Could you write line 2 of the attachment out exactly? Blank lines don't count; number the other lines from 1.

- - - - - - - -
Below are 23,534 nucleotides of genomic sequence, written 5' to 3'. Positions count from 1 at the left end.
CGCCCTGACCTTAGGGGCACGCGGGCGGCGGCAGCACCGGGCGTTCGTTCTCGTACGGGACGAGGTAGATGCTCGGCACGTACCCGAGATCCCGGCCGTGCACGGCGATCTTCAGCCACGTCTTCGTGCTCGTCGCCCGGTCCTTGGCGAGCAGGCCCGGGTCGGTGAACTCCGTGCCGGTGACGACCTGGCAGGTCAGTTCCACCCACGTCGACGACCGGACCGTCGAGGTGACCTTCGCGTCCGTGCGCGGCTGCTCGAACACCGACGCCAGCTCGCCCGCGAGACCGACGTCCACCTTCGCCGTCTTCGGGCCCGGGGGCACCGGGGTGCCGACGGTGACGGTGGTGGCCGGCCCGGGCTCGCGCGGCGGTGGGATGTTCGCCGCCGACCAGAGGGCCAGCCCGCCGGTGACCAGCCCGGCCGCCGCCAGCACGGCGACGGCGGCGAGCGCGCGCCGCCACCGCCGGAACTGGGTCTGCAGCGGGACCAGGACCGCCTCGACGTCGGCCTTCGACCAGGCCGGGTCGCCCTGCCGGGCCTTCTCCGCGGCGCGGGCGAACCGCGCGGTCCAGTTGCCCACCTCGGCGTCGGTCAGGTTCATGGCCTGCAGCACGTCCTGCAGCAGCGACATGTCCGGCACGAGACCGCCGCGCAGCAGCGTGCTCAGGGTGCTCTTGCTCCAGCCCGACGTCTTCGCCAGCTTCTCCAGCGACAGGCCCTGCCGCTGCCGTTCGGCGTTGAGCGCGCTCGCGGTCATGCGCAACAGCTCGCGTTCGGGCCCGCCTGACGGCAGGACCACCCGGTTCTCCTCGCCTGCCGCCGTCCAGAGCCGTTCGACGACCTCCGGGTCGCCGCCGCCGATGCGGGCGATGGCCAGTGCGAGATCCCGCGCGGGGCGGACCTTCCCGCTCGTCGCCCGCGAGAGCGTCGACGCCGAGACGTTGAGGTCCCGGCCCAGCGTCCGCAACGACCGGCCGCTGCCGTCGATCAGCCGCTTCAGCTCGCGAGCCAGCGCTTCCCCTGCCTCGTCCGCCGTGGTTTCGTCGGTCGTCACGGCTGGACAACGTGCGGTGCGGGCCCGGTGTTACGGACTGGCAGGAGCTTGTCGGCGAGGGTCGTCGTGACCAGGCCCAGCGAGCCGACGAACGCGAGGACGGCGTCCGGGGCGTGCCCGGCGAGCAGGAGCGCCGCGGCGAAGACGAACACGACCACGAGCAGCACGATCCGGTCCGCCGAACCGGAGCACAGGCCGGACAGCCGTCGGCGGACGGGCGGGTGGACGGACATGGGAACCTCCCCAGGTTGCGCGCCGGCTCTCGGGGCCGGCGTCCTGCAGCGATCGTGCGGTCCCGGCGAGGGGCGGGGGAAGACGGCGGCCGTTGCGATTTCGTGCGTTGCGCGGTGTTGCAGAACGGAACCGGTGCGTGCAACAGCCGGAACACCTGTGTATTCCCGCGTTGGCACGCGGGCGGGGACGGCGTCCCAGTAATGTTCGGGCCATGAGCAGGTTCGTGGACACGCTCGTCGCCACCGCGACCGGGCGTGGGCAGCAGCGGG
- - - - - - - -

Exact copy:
CGCCCTGACCTTAGGGGCACGCGGGCGGCGGCAGCACCGGGCGTTCGTTCTCGTACGGGACGAGGTAGATGCTCGGCACGTACCCGAGATCCCGGCCGTGCACGGCGATCTTCAGCCACGTCTTCGTGCTCGTCGCCCGGTCCTTGGCGAGCAGGCCCGGGTCGGTGAACTCCGTGCCGGTGACGACCTGGCAGGTCAGTTCCACCCACGTCGACGACCGGACCGTCGAGGTGACCTTCGCGTCCGTGCGCGGCTGCTCGAACACCGACGCCAGCTCGCCCGCGAGACCGACGTCCACCTTCGCCGTCTTCGGGCCCGGGGGCACCGGGGTGCCGACGGTGACGGTGGTGGCCGGCCCGGGCTCGCGCGGCGGTGGGATGTTCGCCGCCGACCAGAGGGCCAGCCCGCCGGTGACCAGCCCGGCCGCCGCCAGCACGGCGACGGCGGCGAGCGCGCGCCGCCACCGCCGGAACTGGGTCTGCAGCGGGACCAGGACCGCCTCGACGTCGGCCTTCGACCAGGCCGGGTCGCCCTGCCGGGCCTTCTCCGCGGCGCGGGCGAACCGCGCGGTCCAGTTGCCCACCTCGGCGTCGGTCAGGTTCATGGCCTGCAGCACGTCCTGCAGCAGCGACATGTCCGGCACGAGACCGCCGCGCAGCAGCGTGCTCAGGGTGCTCTTGCTCCAGCCCGACGTCTTCGCCAGCTTCTCCAGCGACAGGCCCTGCCGCTGCCGTTCGGCGTTGAGCGCGCTCGCGGTCATGCGCAACAGCTCGCGTTCGGGCCCGCCTGACGGCAGGACCACCCGGTTCTCCTCGCCTGCCGCCGTCCAGAGCCGTTCGACGACCTCCGGGTCGCCGCCGCCGATGCGGGCGATGGCCAGTGCGAGATCCCGCGCGGGGCGGACCTTCCCGCTCGTCGCCCGCGAGAGCGTCGACGCCGAGACGTTGAGGTCCCGGCCCAGCGTCCGCAACGACCGGCCGCTGCCGTCGATCAGCCGCTTCAGCTCGCGAGCCAGCGCTTCCCCTGCCTCGTCCGCCGTGGTTTCGTCGGTCGTCACGGCTGGACAACGTGCGGTGCGGGCCCGGTGTTACGGACTGGCAGGAGCTTGTCGGCGAGGGTCGTCGTGACCAGGCCCAGCGAGCCGACGAACGCGAGGACGGCGTCCGGGGCGTGCCCGGCGAGCAGGAGCGCCGCGGCGAAGACGAACACGACCACGAGCAGCACGATCCGGTCCGCCGAACCGGAGCACAGGCCGGACAGCCGTCGGCGGACGGGCGGGTGGACGGACATGGGAACCTCCCCAGGTTGCGCGCCGGCTCTCGGGGCCGGCGTCCTGCAGCGATCGTGCGGTCCCGGCGAGGGGCGGGGGAAGACGGCGGCCGTTGCGATTTCGTGCGTTGCGCGGTGTTGCAGAACGGAACCGGTGCGTGCAACAGCCGGAACACCTGTGTATTCCCGCGTTGGCACGCGGGCGGGGACGGCGTCCCAGTAATGTTCGGGCCATGAGCAGGTTCGTGGACACGCTCGTCGCCACCGCGACCGGGCGTGGGCAGCAGCGGG